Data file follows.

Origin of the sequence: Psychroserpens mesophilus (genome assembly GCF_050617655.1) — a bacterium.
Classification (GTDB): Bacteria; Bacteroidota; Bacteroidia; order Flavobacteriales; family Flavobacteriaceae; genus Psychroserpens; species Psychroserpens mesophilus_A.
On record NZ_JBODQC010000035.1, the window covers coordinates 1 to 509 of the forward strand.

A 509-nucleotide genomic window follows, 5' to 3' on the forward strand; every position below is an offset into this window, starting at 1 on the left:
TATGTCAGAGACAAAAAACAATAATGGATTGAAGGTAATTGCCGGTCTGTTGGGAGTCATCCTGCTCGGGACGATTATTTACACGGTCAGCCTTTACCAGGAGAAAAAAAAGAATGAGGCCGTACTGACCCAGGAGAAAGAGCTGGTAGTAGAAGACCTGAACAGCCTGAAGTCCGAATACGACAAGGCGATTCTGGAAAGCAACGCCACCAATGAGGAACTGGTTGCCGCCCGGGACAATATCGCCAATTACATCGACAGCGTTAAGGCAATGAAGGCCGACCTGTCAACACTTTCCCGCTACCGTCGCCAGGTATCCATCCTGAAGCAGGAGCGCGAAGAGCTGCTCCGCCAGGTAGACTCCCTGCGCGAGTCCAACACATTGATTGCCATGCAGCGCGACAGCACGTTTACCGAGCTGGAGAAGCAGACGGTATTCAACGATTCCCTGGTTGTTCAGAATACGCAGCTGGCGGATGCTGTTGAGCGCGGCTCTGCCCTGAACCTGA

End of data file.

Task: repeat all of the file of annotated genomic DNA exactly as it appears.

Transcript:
Origin of the sequence: Psychroserpens mesophilus (genome assembly GCF_050617655.1) — a bacterium.
Classification (GTDB): Bacteria; Bacteroidota; Bacteroidia; order Flavobacteriales; family Flavobacteriaceae; genus Psychroserpens; species Psychroserpens mesophilus_A.
On record NZ_JBODQC010000035.1, the window covers coordinates 1 to 509 of the forward strand.

A 509-nucleotide genomic window follows, 5' to 3' on the forward strand; every position below is an offset into this window, starting at 1 on the left:
TATGTCAGAGACAAAAAACAATAATGGATTGAAGGTAATTGCCGGTCTGTTGGGAGTCATCCTGCTCGGGACGATTATTTACACGGTCAGCCTTTACCAGGAGAAAAAAAAGAATGAGGCCGTACTGACCCAGGAGAAAGAGCTGGTAGTAGAAGACCTGAACAGCCTGAAGTCCGAATACGACAAGGCGATTCTGGAAAGCAACGCCACCAATGAGGAACTGGTTGCCGCCCGGGACAATATCGCCAATTACATCGACAGCGTTAAGGCAATGAAGGCCGACCTGTCAACACTTTCCCGCTACCGTCGCCAGGTATCCATCCTGAAGCAGGAGCGCGAAGAGCTGCTCCGCCAGGTAGACTCCCTGCGCGAGTCCAACACATTGATTGCCATGCAGCGCGACAGCACGTTTACCGAGCTGGAGAAGCAGACGGTATTCAACGATTCCCTGGTTGTTCAGAATACGCAGCTGGCGGATGCTGTTGAGCGCGGCTCTGCCCTGAACCTGA